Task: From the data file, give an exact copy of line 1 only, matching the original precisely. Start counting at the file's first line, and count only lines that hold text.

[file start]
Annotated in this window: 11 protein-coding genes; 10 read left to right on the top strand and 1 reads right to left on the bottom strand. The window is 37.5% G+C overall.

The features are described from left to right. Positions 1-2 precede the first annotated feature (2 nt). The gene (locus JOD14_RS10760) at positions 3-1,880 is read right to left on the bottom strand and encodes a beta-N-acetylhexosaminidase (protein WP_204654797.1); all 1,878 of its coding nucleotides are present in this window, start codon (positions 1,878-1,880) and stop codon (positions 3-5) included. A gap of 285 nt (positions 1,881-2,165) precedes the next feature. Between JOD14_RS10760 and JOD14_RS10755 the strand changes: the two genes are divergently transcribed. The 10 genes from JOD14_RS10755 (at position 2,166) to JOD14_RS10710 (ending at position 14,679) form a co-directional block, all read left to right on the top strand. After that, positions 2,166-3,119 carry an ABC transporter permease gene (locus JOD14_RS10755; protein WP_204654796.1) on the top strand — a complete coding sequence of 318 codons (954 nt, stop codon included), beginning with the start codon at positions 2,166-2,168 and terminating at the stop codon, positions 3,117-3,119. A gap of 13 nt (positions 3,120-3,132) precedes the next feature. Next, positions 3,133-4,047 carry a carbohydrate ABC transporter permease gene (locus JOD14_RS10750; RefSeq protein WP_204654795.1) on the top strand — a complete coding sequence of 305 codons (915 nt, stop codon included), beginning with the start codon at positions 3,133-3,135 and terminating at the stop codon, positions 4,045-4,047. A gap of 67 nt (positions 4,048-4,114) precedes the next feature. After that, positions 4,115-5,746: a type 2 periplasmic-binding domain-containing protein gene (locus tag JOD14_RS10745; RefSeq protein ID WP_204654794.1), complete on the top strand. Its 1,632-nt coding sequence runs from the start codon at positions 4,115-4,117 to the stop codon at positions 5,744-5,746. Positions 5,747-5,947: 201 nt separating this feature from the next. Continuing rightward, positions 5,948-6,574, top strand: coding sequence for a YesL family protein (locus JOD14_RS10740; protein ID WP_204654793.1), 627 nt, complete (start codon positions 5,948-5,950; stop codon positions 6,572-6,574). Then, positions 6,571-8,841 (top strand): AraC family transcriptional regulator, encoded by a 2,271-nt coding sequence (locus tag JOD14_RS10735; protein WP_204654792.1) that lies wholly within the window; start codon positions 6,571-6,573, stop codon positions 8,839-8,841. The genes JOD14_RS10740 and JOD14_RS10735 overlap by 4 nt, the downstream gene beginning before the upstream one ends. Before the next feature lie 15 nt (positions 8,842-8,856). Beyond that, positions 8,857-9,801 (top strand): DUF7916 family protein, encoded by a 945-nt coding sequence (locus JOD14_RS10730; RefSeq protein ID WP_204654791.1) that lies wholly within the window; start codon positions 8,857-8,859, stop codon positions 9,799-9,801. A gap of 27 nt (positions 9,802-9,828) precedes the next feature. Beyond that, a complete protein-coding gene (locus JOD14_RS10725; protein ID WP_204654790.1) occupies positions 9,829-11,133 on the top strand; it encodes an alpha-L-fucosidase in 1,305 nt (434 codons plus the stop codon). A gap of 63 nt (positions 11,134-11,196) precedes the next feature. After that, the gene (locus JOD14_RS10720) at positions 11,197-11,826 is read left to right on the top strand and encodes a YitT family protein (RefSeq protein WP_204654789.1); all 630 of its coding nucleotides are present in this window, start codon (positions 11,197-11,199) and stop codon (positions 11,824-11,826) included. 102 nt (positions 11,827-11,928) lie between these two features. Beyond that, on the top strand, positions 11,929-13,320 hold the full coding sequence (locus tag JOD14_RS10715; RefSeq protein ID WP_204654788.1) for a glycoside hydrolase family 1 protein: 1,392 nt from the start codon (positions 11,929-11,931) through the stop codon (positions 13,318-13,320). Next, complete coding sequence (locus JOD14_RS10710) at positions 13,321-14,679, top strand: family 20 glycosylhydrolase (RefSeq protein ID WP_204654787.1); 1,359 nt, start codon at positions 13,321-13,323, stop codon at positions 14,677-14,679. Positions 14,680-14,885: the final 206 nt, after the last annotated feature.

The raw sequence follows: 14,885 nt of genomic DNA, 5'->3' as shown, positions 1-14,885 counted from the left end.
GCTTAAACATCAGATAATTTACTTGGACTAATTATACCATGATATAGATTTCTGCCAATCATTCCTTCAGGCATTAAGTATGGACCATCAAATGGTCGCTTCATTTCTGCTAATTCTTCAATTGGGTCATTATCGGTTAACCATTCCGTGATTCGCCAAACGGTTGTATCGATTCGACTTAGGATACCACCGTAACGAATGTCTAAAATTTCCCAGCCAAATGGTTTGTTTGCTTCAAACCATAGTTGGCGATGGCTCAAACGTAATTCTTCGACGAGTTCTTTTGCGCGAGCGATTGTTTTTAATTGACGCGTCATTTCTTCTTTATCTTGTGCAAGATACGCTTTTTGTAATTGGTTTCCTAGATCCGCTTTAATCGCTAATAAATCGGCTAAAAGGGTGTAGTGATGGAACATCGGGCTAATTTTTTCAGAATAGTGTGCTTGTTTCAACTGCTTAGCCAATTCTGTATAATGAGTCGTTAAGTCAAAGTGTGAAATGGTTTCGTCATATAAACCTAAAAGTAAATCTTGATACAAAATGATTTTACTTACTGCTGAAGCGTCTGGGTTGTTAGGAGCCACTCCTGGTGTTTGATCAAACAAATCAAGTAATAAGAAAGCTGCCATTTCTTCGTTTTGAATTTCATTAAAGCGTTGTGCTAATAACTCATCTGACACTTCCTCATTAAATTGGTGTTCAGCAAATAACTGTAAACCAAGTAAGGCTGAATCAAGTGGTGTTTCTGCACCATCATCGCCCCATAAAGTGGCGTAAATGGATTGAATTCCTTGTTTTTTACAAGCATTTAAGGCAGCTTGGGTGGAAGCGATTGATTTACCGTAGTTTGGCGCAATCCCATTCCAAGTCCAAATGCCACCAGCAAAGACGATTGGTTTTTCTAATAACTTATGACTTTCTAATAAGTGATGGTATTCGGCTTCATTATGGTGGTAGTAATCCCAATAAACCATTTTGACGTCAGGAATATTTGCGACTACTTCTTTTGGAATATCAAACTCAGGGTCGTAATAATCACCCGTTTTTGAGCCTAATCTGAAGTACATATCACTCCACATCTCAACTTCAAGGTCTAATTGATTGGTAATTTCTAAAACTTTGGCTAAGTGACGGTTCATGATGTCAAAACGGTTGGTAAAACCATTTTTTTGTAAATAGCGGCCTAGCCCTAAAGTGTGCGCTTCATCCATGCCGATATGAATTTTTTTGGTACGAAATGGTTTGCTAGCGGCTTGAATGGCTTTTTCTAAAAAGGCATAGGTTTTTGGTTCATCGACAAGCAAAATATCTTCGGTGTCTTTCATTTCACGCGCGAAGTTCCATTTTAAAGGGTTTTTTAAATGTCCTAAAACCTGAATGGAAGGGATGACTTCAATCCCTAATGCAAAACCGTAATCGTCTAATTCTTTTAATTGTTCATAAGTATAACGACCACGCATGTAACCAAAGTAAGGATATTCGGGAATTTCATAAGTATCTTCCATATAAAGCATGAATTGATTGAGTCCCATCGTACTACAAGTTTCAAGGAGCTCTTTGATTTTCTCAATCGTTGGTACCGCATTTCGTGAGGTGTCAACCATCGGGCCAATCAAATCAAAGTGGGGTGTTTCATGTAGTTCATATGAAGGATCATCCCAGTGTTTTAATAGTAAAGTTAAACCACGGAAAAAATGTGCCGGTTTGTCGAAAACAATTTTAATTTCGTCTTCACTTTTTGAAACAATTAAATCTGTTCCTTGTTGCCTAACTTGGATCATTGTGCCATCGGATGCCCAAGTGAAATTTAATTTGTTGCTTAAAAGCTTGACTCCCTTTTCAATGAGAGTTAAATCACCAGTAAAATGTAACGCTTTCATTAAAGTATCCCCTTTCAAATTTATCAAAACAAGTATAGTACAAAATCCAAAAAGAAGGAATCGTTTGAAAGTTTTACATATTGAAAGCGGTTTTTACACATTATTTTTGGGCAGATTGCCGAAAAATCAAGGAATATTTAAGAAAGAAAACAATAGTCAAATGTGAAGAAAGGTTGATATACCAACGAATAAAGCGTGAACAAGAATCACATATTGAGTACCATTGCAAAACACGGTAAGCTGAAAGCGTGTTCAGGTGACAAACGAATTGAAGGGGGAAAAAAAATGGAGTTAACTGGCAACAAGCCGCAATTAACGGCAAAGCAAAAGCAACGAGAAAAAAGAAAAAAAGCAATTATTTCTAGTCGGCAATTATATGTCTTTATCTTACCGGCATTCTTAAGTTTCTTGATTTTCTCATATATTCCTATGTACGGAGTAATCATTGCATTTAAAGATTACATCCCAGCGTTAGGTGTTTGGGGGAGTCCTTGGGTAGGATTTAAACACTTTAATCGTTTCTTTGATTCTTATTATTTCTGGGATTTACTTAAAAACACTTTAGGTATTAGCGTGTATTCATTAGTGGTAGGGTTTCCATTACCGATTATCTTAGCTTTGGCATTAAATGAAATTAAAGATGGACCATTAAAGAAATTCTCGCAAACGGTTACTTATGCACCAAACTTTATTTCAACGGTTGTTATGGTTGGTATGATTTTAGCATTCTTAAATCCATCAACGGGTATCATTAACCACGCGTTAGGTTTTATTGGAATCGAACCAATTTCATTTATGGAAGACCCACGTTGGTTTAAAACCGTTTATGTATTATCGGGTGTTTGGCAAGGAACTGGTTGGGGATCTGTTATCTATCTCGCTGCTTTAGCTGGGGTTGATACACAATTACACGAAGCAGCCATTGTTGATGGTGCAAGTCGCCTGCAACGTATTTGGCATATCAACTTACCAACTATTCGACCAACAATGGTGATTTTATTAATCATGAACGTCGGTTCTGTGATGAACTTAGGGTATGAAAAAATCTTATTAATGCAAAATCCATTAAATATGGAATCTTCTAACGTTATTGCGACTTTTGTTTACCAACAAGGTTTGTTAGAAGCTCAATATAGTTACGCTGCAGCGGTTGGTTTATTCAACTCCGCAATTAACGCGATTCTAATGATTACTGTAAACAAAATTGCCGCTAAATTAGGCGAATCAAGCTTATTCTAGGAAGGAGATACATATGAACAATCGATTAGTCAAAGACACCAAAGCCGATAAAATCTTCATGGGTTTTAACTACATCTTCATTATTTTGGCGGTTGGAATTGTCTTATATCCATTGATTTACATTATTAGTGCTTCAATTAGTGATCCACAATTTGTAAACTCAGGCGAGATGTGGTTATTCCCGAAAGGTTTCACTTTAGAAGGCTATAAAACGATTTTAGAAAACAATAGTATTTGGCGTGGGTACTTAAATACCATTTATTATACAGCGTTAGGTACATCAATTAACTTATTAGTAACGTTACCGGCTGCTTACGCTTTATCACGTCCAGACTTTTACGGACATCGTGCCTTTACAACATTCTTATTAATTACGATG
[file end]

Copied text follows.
Annotated in this window: 11 protein-coding genes; 10 read left to right on the top strand and 1 reads right to left on the bottom strand. The window is 37.5% G+C overall.